Symphony No. 3 (Beethoven)

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Symphony No. 3 in E-flat major, Opus 55 (also Italian Sinfonia Eroica, Heroic Symphony) is a structurally rigorous composition of great emotional depth, which marked the beginning of the creative middle-period of the composer Ludwig van Beethoven.

Quotes[edit]

First Movement

\new PianoStaff <<
    \set PianoStaff.instrumentName = #""
    \new Staff = "lower" \relative c {
  \clef bass
  \key ees \major
  \time 3/4
ees2 g4      | % 1
    ees2 bes4      | % 2
    ees g bes      | % 3
    ees,2 d4      | % 4
    cis2.
}
>>
Fourth Movement

\new PianoStaff <<
    \set PianoStaff.instrumentName = #""
    \new Staff = "upper" \relative c'' {
  \clef treble
  \key ees \major
  \time 2/4

  \partial 8 ees8(^\markup {Allegro molto} g4. ees8) d4.( f8) aes4.( f8) ees4.( g8) bes4-.( bes-.) bes4. g8
 bes16( aes) f8 aes16( g) ees8 g4( f8)
}
    \new Staff = "lower" \relative c {
  \clef bass
  \key ees \major
  \time 2/4
r8 ees4 r bes' r bes, r ees r ees d ees r8 e f d ees! a, bes4 r8
}
  >>

Quotes about Symphony No. 3[edit]

  • In writing this symphony, Beethoven had been thinking of Buonaparte, but Buonaparte while he was First Consul. At that time Beethoven had the highest esteem for him, and compared him to the greatest consuls of Ancient Rome. Not only I, but many of Beethoven's closer friends, saw this symphony on his table, beautifully copied in manuscript, with the word "Buonaparte" inscribed at the very top of the title-page and "Ludwig van Beethoven" at the very bottom ...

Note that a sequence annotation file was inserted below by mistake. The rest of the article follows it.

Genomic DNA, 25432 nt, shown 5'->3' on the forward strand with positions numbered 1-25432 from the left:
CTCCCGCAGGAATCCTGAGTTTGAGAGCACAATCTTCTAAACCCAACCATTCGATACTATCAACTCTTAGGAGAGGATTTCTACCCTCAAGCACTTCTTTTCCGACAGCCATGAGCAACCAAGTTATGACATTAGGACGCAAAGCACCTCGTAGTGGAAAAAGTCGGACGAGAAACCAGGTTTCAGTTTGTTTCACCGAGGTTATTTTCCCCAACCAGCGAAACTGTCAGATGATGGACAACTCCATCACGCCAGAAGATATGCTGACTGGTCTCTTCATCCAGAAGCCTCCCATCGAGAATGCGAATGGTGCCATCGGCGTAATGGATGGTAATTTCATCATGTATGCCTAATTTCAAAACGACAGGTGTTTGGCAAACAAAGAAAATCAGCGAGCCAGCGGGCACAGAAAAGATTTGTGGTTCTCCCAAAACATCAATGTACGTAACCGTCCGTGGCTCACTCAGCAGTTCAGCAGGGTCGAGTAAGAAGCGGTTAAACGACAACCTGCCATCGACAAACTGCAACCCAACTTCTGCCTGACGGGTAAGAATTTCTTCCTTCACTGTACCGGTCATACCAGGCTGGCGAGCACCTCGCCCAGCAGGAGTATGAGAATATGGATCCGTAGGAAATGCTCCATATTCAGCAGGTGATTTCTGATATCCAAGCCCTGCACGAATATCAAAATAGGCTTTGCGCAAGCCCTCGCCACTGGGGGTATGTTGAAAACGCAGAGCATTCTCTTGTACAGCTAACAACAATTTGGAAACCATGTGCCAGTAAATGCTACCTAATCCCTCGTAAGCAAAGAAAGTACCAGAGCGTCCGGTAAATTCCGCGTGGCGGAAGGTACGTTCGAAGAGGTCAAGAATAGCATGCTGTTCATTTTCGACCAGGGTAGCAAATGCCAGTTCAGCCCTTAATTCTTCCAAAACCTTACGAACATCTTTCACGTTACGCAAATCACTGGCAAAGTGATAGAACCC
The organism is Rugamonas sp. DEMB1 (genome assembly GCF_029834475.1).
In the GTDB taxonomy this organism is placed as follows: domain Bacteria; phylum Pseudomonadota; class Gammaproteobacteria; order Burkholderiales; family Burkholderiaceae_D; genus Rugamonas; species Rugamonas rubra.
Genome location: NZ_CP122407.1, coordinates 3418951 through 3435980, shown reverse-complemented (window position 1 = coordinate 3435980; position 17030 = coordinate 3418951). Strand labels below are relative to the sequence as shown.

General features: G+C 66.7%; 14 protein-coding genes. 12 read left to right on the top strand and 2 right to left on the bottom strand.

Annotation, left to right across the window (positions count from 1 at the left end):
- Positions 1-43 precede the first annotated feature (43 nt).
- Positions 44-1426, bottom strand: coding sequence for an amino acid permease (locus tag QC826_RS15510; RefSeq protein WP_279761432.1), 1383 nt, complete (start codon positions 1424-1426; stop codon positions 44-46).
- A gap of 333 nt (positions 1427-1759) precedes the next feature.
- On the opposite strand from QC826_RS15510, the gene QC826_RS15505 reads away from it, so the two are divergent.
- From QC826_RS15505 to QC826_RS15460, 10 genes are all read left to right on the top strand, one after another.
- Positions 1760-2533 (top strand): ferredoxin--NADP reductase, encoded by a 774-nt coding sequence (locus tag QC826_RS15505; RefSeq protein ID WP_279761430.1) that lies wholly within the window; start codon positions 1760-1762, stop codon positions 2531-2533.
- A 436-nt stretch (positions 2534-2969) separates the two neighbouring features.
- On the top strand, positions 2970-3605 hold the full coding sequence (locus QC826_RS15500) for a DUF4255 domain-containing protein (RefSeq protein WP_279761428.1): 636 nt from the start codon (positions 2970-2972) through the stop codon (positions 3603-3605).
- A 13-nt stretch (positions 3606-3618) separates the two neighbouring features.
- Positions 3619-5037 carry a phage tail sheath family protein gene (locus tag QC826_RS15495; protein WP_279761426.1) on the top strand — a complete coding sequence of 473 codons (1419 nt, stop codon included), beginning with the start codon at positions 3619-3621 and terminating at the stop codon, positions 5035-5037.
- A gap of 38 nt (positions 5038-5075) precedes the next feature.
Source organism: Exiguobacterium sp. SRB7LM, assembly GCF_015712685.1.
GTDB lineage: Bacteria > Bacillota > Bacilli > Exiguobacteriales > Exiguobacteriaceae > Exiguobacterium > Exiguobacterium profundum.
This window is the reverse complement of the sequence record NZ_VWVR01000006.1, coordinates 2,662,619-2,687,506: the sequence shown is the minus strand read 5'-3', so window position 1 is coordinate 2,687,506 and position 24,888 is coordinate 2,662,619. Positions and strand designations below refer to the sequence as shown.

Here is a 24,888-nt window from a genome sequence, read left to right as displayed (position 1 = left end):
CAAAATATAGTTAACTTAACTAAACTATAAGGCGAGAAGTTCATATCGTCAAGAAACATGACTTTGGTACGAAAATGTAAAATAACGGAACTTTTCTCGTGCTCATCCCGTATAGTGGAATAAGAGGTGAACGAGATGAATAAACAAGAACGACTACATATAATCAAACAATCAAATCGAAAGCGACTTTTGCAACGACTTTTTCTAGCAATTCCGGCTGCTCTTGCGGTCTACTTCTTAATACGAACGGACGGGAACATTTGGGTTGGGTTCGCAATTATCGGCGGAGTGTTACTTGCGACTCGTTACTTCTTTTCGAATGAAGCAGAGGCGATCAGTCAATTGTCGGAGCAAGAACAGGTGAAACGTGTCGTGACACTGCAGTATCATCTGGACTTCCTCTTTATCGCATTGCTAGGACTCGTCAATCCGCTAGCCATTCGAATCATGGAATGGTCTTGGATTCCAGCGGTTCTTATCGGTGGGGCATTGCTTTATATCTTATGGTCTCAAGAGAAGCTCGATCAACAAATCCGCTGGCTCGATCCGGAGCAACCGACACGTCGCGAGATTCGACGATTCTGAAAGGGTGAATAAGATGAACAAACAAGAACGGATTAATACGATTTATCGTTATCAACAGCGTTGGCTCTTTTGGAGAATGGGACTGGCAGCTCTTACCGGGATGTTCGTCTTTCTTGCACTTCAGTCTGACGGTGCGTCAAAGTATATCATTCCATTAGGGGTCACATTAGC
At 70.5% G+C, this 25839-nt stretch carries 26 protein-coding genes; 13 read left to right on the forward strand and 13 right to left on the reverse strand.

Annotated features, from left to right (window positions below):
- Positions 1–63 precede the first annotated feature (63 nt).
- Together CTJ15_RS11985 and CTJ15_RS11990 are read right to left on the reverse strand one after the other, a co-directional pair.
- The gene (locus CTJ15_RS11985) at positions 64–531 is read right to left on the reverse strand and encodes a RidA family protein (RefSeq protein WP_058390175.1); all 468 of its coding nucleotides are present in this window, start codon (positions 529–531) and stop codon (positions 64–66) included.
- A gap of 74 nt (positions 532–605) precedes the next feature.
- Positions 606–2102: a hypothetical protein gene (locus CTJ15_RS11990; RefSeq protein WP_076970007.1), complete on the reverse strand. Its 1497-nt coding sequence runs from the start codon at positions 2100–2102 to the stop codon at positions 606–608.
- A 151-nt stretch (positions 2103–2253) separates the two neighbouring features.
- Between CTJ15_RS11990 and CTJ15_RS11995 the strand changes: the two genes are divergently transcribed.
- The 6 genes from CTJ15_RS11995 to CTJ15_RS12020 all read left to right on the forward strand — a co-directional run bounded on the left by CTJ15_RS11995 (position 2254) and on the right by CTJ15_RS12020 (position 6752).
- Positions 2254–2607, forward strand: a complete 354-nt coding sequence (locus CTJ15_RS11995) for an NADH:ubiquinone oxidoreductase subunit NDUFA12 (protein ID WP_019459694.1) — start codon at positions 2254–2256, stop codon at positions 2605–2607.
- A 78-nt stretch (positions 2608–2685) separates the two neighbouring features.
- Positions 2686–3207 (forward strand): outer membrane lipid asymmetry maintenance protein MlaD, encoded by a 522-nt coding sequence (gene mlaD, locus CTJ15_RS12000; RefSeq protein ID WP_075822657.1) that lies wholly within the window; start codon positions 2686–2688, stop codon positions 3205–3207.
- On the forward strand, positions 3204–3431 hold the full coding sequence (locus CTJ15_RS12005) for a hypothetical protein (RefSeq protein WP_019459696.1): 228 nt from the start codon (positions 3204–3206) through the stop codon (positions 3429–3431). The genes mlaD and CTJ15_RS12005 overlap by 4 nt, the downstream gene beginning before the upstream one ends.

I was the first to tell him the news that Buonaparte had declared himself Emperor, whereupon he broke into a rage and exclaimed, "So he is no more than a common mortal! Now, too, he will tread under foot all the rights of Man, indulge only his ambition; now he will think himself superior to all men, become a tyrant!" Beethoven went to the table, seized the top of the title-page, tore it in half and threw it on the floor. The page had to be recopied, and it was only now that the symphony received the title Sinfonia eroica.
    • Ferdinand Ries, quoted in Michael Hamburger, ed., Beethoven: Letters, Journals and Conversations (New York: Anchor Books, 1960), 29-30.
  • The first rehearsal of the symphony was terrible, but the hornist did, in fact, come in on cue. I was standing next to Beethoven and, believing that he had made a wrong entrance, I said, "That damned hornist! Can't he count? It sounds frightfully wrong." I believe I was in danger of getting my ears boxed. Beethoven did not forgive me for a long time.
    • Ries, Ferdinand; Franz Wegeler; Frederick Noonan, translator (1987). Beethoven Remembered: The Biographical Notes of Franz Wegeler and Ferdinand Ries. Arlington, Virginia: Great Ocean Publishers. p. 69. ISBN 0-915556-15-4. 

External links[edit]

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